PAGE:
Commentary Magazine

Lenin, by Dimitri Volkogonov

From the Finland Station

Lenin: A New Biography.
by Dimitri Volkogonov.
Translated and edited by Harold Shukman. Free Press. 599 pp. $30.00.

Though his has been an unusual career, the life story of Dmitri Volkogonov epitomizes and explains much that has happened to the Soviet Union and Communism.

As he told us in his biography of Stalin (1989), Volkogonov’s father was executed when he was a child, and his family was banished to Siberia. For his Russian readers, Volkogonov did not need to specify the date or the alleged offense that led to his father’s death. Certainly most of his countrymen would know that the time was somewhere between 1937 and 1940, and that, like 99.9 percent of those purged, the elder Volkogonov was innocent of any real crime. They also would have understood that very likely the Volkogonovs were simple folk. Had the father been a prominent “enemy of the people,” his wife would have been sent to a camp, his children placed in an orphanage and quite possibly arrested themselves upon reaching adulthood.

Somehow, despite his father’s fate, Volkogonov was allowed to enter a military school, and his career flourished after Stalin’s death: three-star general and head of the Army’s political department are among the ranks he achieved. As the preceding suggests and as he himself acknowledges, Volkogonov remained throughout a loyal Communist; Stalin’s death was seen as a national calamity by young Lieutenant Volkogonov in 1953.

It was only with glasnost that the blinders began to fall from his eyes. His biography of Stalin went far beyond the then-still-current official equivocations about the tyrant and euphemisms like the “cult of personality.” Volkogonov’s portrait was that of a mass murderer and sadist whose only interest was personal power, unencumbered by any ideological or patriotic inhibitions. This was in contrast to Gorbachev who, as late as 1987, while acknowledging Stalin’s crimes, still proclaimed him a great military leader and hailed collectivization as a grandiose feat of social engineering.

For a Western student of Soviet history, little fundamentally new could be found in Volkogonov’s book on Stalin. But his access to closed archives enabled him to fill in some horrifying details. For example, he estimated the number of those “repressed” between 1937 and 1941 alone at about five million, with a million and a half of them executed.

Although Volkogonov was demoted to the directorship of the Military History Institute not long before his biography of Stalin was published, in at least one key respect the book remained within the prevailing Soviet orthodoxy: it portrayed Lenin as a benevolent if not infallible genius. The root of Stalin’s crimes was held to be his departure from the straight and narrow path to socialism as prescribed by the Founder. And Volkogonov also defended the Nazi-Soviet pact of 1939, in the traditional Soviet manner, as a necessary response to the Western powers’ obvious intention to push Hitler eastward (an explanation that never managed to explain satisfactorily why Britain and France declared war on Germany after its invasion of Poland on September 1, 1939).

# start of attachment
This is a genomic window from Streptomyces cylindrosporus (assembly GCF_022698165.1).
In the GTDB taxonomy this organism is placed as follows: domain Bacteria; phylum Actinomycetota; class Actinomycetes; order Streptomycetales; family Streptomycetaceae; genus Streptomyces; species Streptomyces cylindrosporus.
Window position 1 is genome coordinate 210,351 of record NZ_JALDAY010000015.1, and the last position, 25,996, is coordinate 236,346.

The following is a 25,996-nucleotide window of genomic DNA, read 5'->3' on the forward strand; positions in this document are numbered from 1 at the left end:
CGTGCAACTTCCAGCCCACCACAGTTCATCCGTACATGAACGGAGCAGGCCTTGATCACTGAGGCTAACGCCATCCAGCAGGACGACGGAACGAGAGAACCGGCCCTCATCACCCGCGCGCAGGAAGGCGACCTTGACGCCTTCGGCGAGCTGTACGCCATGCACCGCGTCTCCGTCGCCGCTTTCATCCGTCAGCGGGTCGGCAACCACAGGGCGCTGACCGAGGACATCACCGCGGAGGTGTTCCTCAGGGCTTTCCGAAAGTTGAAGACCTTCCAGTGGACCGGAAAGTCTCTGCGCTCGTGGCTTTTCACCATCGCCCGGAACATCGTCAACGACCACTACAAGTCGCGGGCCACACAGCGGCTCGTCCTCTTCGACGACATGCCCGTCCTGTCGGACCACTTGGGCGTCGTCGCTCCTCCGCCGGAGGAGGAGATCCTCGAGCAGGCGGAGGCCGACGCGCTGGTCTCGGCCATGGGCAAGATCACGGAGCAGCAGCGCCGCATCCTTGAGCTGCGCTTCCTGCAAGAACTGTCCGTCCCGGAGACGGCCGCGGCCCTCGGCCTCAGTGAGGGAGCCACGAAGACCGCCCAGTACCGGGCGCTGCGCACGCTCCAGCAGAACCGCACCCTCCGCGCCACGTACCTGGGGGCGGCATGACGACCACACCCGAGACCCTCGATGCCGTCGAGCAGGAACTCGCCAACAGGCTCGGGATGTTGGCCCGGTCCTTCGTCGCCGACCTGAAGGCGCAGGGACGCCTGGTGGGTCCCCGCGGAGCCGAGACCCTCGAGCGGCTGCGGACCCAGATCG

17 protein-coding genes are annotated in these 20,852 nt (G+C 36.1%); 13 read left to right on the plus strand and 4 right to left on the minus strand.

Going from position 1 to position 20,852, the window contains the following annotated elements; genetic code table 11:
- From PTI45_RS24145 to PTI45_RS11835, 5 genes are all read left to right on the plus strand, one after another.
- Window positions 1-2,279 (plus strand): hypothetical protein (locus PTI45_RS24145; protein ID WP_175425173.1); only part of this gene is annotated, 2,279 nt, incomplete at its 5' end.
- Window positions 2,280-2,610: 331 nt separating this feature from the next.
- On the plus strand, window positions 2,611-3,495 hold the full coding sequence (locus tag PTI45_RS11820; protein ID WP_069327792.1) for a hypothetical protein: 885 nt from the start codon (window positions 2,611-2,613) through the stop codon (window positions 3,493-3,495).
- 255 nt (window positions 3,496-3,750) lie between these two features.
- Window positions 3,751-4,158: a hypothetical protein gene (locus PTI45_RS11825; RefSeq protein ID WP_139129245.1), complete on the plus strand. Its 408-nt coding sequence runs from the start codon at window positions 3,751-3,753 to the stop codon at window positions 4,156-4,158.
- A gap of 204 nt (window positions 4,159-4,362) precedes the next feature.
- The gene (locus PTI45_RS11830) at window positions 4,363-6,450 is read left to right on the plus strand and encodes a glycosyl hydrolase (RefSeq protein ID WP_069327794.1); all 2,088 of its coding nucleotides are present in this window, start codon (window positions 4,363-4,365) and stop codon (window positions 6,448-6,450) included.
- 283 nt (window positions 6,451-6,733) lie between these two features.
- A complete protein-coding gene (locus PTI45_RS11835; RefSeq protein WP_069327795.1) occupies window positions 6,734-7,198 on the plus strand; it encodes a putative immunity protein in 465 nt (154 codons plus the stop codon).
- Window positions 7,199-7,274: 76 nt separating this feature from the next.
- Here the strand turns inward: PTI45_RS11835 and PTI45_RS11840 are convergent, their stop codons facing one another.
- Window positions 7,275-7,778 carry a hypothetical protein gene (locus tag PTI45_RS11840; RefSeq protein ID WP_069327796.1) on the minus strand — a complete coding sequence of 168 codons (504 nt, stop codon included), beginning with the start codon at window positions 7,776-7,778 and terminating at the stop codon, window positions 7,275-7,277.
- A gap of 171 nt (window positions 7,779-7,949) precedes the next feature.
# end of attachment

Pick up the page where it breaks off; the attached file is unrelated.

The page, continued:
Volkogonov’s subsequent biography of Trotsky (1992), however, represented a greater departure. Trotsky was given an equal if not indeed a major share of the credit for the mechanics of the October Revolution and winning the civil war. Though he was unsparing in his criticism of Trotsky’s authoritarian temperament and misdeeds, one could detect a twinge of sympathy in Volkogonov’s treatment of his subject: could a man who hated Stalin and was so much hated by him have been completely bad?

Now, in his latest work, Volkogonov departs even farther from the old Soviet orthodoxy. Lenin, whom he eulogized only four years ago, is now cast as a cruel and querulous fanatic. “Thanks chiefly to Lenin’s efforts, the Bolsheviks succeeded in convincing the Russian people that the path to happiness lay through lawlessness, arbitrary rule, and violence.” For Volkogonov now, as for Solzhenitsyn, it is Lenin rather than Stalin who is mainly responsible for the evil inherent in Communism. “By his actions Lenin taught Stalin his ruthlessness, his implacability, his cunning, his purposefulness. . . .”

This book is not so much a biography in the strict sense of the word as, to use a notorious Stalinist term, an “unmasking.” Volkogonov’s animus against anything connected with Lenin and Communism is so great that it extends to the private lives of his one-time heroes. For example, the book presents Lenin as using party funds to lead a life of near-luxury as a political émigré. In fact, Lenin’s material circumstances were quite modest while abroad (though he did indulge in such unproletarian diversions as mountain climbing, bicycling, and attending the theater) .